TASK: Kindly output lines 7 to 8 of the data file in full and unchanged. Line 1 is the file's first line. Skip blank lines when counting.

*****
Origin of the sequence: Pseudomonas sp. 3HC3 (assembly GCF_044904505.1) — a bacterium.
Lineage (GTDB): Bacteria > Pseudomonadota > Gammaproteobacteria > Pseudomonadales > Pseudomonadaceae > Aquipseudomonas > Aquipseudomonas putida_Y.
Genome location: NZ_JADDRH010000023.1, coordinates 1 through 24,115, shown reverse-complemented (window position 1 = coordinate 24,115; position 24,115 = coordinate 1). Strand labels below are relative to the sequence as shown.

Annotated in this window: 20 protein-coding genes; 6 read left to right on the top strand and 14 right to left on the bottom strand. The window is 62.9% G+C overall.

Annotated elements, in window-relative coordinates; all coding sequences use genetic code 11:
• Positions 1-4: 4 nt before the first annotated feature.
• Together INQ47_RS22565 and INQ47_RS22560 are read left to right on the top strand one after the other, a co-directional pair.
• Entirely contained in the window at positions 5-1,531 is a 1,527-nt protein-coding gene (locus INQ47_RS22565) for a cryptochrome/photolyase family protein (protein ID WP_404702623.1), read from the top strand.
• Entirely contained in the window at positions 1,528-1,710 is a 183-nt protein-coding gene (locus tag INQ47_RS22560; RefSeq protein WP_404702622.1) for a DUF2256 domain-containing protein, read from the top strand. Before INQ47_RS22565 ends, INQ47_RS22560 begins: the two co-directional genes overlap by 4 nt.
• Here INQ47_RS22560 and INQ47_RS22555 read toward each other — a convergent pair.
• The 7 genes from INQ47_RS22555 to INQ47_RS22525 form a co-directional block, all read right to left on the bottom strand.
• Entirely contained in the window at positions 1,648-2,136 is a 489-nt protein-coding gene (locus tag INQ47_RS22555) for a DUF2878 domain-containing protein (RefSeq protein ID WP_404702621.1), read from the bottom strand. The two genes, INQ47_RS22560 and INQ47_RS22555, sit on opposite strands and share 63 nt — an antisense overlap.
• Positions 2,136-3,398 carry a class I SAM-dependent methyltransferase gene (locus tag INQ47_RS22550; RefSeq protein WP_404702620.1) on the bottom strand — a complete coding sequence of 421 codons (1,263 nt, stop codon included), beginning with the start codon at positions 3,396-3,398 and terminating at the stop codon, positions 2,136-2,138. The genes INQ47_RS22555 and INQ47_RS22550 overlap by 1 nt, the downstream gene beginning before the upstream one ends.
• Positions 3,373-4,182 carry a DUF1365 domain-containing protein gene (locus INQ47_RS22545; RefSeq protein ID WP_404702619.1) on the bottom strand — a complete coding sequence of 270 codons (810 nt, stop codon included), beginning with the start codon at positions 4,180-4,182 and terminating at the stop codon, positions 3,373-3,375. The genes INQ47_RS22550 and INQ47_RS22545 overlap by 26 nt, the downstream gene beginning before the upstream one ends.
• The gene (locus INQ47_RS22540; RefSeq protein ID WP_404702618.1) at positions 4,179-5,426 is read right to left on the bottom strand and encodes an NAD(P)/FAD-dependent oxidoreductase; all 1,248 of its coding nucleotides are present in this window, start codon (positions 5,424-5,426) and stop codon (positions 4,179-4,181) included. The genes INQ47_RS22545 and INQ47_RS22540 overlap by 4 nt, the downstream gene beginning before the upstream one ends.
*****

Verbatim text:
• Together INQ47_RS22565 and INQ47_RS22560 are read left to right on the top strand one after the other, a co-directional pair.
• Entirely contained in the window at positions 5-1,531 is a 1,527-nt protein-coding gene (locus INQ47_RS22565) for a cryptochrome/photolyase family protein (protein ID WP_404702623.1), read from the top strand.